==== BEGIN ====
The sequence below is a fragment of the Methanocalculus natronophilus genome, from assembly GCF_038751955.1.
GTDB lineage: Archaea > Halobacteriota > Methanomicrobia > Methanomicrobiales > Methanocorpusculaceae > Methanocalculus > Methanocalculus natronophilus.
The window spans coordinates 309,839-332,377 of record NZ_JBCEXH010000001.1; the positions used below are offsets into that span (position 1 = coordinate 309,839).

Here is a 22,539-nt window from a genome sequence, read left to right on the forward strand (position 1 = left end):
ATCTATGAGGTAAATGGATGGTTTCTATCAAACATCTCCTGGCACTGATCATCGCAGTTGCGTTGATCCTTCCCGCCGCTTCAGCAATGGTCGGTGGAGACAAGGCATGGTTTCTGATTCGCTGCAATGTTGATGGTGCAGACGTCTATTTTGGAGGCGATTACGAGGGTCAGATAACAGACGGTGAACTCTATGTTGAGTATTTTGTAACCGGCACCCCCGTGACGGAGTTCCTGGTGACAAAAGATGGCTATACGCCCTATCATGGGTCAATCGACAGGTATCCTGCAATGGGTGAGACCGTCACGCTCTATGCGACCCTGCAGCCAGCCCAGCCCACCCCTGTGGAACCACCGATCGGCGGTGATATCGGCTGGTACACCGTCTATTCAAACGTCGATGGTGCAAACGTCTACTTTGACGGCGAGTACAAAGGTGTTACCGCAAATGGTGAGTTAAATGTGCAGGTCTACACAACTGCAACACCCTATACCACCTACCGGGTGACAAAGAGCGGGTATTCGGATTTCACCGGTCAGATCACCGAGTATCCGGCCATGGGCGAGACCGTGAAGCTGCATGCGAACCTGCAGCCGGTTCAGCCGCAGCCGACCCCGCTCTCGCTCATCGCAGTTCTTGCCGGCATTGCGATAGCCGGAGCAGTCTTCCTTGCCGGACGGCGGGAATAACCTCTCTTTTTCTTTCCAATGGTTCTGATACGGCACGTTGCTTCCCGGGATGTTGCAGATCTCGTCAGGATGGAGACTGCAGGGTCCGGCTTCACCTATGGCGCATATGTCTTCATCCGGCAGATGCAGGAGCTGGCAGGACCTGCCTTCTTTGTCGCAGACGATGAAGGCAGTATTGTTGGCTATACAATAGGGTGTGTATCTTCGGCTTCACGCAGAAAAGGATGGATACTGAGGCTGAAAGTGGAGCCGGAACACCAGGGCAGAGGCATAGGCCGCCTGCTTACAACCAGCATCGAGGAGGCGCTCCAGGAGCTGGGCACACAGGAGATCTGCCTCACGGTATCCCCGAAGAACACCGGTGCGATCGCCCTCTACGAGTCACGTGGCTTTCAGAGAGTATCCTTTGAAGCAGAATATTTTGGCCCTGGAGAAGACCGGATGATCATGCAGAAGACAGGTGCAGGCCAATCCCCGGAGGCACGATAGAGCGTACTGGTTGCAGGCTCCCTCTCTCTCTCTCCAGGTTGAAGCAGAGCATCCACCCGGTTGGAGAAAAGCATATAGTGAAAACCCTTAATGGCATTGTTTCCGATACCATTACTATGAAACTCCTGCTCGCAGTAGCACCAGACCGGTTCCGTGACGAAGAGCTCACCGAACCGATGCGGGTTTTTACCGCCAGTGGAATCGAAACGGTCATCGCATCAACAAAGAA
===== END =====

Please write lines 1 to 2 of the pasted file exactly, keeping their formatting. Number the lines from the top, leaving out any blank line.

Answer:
The sequence below is a fragment of the Methanocalculus natronophilus genome, from assembly GCF_038751955.1.
GTDB lineage: Archaea > Halobacteriota > Methanomicrobia > Methanomicrobiales > Methanocorpusculaceae > Methanocalculus > Methanocalculus natronophilus.